constructed, but has not to any general extent been reduced to writing.
Therefore, these masses have no means of receiving or communicating
thoughts through the written word. They have no books to read. They
cannot read the newspapers. The children of the masses study French for
a few years in school, but it never becomes their every-day language. In
order to abolish Haitian illiteracy, Creole must be made a printed as
well as a spoken language. The failure to undertake this problem is the
worst indictment against the Haitian Government.

This matter of language proves a handicap to Haiti in another manner. It
isolates her from her sister republics. All of the Latin-American
republics except Brazil speak Spanish and enjoy an intercourse with the
outside world denied Haiti. Dramatic and musical companies from Spain,
from Mexico and from the Argentine annually tour all of the
Spanish-speaking republics. Haiti is deprived of all such instruction
and entertainment from the outside world because it is not profitable
for French companies to visit the three or four French-speaking islands
in the Western Hemisphere.

Much stress has been laid on the bloody history of Haiti and its
numerous revolutions. Haitian history has been all too bloody, but so
has that of every other country, and the bloodiness of the Haitian
revolutions has of late been unduly magnified. A writer might visit our
own country and clip from our daily press accounts of murders, robberies
on the principal streets of our larger cities, strike violence, race
riots, lynchings, and burnings at the stake of human beings, and write a
book to prove that life is absolutely unsafe in the United States. The
seriousness of the frequent Latin-American revolutions has been greatly
over-emphasized. The writer has been in the midst of three of these
revolutions and must confess that the treatment given them on our comic
opera stage is very little farther removed from the truth than the
treatment which is given in the daily newspapers. Not nearly so bloody
as reported, their interference with people not in politics is almost
negligible. Nor should it be forgotten that in almost every instance the
revolution is due to the plotting of foreigners backed up by their
Governments. No less an authority than Mr. John H. Allen, vice-president
of the National City Bank of New York, writing on Haiti in the May
number of _The Americas_, the National City Bank organ, who says, "It is
no secret that the revolutions were financed by foreigners and were
profitable speculations."

In this matter of change of government by revolution, Haiti must not be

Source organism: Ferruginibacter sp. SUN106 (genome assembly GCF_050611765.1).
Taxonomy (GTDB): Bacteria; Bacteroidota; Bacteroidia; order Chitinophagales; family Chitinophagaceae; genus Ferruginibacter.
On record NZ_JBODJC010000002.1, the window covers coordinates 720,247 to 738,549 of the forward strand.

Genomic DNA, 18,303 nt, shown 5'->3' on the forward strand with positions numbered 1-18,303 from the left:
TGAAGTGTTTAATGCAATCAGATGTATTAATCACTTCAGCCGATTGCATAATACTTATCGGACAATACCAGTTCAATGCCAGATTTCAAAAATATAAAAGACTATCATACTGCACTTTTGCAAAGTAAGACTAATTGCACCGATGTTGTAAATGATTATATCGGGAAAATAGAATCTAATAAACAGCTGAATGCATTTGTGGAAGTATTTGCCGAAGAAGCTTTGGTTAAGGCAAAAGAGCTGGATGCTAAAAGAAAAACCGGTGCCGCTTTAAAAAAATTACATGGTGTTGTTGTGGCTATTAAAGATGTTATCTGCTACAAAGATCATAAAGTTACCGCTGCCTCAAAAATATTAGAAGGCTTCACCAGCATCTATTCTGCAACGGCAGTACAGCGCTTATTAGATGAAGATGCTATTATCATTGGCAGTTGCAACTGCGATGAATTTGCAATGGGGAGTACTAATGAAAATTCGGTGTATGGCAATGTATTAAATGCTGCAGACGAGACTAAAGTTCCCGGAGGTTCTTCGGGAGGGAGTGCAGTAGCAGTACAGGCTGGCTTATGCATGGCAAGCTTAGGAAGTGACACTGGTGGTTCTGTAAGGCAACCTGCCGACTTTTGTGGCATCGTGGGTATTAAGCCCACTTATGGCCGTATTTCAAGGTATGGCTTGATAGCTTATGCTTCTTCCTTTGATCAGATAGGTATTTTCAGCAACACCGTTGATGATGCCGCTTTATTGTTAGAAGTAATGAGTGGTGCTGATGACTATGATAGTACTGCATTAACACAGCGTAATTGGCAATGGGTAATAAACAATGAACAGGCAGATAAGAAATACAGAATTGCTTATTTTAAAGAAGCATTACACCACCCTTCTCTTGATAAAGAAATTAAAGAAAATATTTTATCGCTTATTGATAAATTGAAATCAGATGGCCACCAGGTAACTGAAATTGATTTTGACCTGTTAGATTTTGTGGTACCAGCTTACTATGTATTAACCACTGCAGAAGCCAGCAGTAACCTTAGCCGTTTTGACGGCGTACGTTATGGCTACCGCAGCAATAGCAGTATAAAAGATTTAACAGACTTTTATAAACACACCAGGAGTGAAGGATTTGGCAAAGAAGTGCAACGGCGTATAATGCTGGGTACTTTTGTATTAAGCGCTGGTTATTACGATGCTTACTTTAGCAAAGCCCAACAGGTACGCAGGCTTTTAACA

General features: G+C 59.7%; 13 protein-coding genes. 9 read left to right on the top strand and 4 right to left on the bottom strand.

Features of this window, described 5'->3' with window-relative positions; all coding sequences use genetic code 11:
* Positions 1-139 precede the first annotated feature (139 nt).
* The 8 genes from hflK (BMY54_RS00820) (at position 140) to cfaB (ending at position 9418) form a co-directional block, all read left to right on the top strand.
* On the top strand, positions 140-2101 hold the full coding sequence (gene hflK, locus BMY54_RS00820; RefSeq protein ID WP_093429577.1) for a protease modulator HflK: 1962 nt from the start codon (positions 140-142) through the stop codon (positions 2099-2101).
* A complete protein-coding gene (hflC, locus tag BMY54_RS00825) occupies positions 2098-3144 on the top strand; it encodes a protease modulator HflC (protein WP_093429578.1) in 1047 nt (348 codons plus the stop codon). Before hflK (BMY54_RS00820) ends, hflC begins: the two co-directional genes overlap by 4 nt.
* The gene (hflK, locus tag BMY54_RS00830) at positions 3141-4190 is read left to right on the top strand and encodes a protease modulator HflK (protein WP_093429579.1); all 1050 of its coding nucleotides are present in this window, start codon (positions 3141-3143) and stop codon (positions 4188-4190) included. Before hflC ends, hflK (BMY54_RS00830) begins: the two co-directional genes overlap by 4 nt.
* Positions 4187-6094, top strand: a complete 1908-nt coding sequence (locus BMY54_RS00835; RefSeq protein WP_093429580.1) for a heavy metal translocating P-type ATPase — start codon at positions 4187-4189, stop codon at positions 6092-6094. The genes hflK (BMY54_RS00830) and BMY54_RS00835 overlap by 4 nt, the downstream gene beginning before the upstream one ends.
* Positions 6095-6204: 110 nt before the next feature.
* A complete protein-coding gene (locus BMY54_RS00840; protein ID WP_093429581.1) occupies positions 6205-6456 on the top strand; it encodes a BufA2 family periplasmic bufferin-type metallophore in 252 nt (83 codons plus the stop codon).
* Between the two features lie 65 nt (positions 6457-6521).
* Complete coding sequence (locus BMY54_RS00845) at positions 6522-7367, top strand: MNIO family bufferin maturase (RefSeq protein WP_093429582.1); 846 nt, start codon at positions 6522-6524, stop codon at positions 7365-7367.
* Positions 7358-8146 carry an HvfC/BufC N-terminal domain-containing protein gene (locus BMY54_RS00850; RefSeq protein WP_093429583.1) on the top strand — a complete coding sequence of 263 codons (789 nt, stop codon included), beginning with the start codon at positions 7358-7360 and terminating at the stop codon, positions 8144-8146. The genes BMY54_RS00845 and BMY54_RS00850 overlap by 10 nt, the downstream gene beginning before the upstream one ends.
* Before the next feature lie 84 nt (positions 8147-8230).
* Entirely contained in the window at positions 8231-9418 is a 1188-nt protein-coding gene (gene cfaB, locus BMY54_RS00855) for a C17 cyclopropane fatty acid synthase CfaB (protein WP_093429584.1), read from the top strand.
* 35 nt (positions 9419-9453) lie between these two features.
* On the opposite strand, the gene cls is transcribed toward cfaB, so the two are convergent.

compared with the United States or with England; it must be compared
with other Latin American republics. When it is compared with our next
door neighbor, Mexico, it will be found that the Government of Haiti has
been more stable and that the country has experienced less bloodshed and
anarchy. And it must never be forgotten that throughout not an American
or other foreigner has been killed, injured or, as far as can be
ascertained, even molested. In Haiti's 116 years of independence, there
have been twenty-five presidents and twenty-five different
administrations. In Mexico, during its 99 years of independence, there
have been forty-seven rulers and eighty-seven administrations. "Graft"
has been plentiful, shocking at times, but who in America, where the
Tammany machines and the municipal rings are notorious, will dare to
point the finger of scorn at Haiti in this connection.

And this is the people whose "inferiority," whose "retrogression," whose
"savagery," is advanced as a justification for intervention--for the
ruthless slaughter of three thousand of its practically defenseless
sons, with the death of a score of our own boys, for the utterly selfish
exploitation of the country by American big finance, for the destruction
of America's most precious heritage--her traditional fair play, her
sense of justice, her aid to the oppressed. "Inferiority" always was the
excuse of ruthless imperialism until the Germans invaded Belgium, when
it became "military necessity." In the case of Haiti there is not the
slightest vestige of any of the traditional justifications, unwarranted
as these generally are, and no amount of misrepresentation in an era
when propaganda and censorship have had their heyday, no amount of
slander, even in a country deeply prejudiced where color is involved,
will longer serve to obscure to the conscience of America the eternal